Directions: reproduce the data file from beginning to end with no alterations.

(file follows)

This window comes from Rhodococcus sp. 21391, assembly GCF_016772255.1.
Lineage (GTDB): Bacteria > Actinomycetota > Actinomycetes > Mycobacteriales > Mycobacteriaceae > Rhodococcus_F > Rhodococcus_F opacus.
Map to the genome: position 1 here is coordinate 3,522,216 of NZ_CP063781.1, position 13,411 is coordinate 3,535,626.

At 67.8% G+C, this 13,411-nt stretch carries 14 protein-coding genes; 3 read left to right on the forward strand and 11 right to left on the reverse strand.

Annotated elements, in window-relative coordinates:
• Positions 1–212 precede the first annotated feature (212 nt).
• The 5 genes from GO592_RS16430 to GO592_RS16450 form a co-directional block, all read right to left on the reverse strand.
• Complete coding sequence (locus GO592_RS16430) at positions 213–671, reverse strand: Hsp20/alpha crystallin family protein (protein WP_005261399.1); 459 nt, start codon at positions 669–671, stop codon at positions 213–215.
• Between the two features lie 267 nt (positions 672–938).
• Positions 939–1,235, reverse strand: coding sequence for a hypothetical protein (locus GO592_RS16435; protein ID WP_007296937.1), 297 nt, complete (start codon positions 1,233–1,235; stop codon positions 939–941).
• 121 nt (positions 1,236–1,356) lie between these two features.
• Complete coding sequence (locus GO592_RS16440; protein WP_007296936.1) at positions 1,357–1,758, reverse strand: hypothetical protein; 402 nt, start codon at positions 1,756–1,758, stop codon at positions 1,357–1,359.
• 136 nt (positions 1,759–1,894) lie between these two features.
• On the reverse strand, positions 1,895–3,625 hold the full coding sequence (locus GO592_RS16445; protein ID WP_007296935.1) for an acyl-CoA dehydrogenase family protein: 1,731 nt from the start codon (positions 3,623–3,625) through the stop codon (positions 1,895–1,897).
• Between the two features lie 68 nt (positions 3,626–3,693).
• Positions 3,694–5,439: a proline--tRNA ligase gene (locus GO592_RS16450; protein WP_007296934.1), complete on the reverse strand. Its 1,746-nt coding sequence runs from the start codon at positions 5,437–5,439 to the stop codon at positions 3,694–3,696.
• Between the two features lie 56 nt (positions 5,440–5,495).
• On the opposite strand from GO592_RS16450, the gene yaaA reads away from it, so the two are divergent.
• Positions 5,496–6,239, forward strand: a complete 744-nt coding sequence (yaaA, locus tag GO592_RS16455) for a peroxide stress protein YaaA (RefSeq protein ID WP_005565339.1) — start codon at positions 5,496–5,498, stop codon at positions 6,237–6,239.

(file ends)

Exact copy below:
This window comes from Rhodococcus sp. 21391, assembly GCF_016772255.1.
Lineage (GTDB): Bacteria > Actinomycetota > Actinomycetes > Mycobacteriales > Mycobacteriaceae > Rhodococcus_F > Rhodococcus_F opacus.
Map to the genome: position 1 here is coordinate 3,522,216 of NZ_CP063781.1, position 13,411 is coordinate 3,535,626.

At 67.8% G+C, this 13,411-nt stretch carries 14 protein-coding genes; 3 read left to right on the forward strand and 11 right to left on the reverse strand.

Annotated elements, in window-relative coordinates:
• Positions 1–212 precede the first annotated feature (212 nt).
• The 5 genes from GO592_RS16430 to GO592_RS16450 form a co-directional block, all read right to left on the reverse strand.
• Complete coding sequence (locus GO592_RS16430) at positions 213–671, reverse strand: Hsp20/alpha crystallin family protein (protein WP_005261399.1); 459 nt, start codon at positions 669–671, stop codon at positions 213–215.
• Between the two features lie 267 nt (positions 672–938).
• Positions 939–1,235, reverse strand: coding sequence for a hypothetical protein (locus GO592_RS16435; protein ID WP_007296937.1), 297 nt, complete (start codon positions 1,233–1,235; stop codon positions 939–941).
• 121 nt (positions 1,236–1,356) lie between these two features.
• Complete coding sequence (locus GO592_RS16440; protein WP_007296936.1) at positions 1,357–1,758, reverse strand: hypothetical protein; 402 nt, start codon at positions 1,756–1,758, stop codon at positions 1,357–1,359.
• 136 nt (positions 1,759–1,894) lie between these two features.
• On the reverse strand, positions 1,895–3,625 hold the full coding sequence (locus GO592_RS16445; protein ID WP_007296935.1) for an acyl-CoA dehydrogenase family protein: 1,731 nt from the start codon (positions 3,623–3,625) through the stop codon (positions 1,895–1,897).
• Between the two features lie 68 nt (positions 3,626–3,693).
• Positions 3,694–5,439: a proline--tRNA ligase gene (locus GO592_RS16450; protein WP_007296934.1), complete on the reverse strand. Its 1,746-nt coding sequence runs from the start codon at positions 5,437–5,439 to the stop codon at positions 3,694–3,696.
• Between the two features lie 56 nt (positions 5,440–5,495).
• On the opposite strand from GO592_RS16450, the gene yaaA reads away from it, so the two are divergent.
• Positions 5,496–6,239, forward strand: a complete 744-nt coding sequence (yaaA, locus tag GO592_RS16455) for a peroxide stress protein YaaA (RefSeq protein ID WP_005565339.1) — start codon at positions 5,496–5,498, stop codon at positions 6,237–6,239.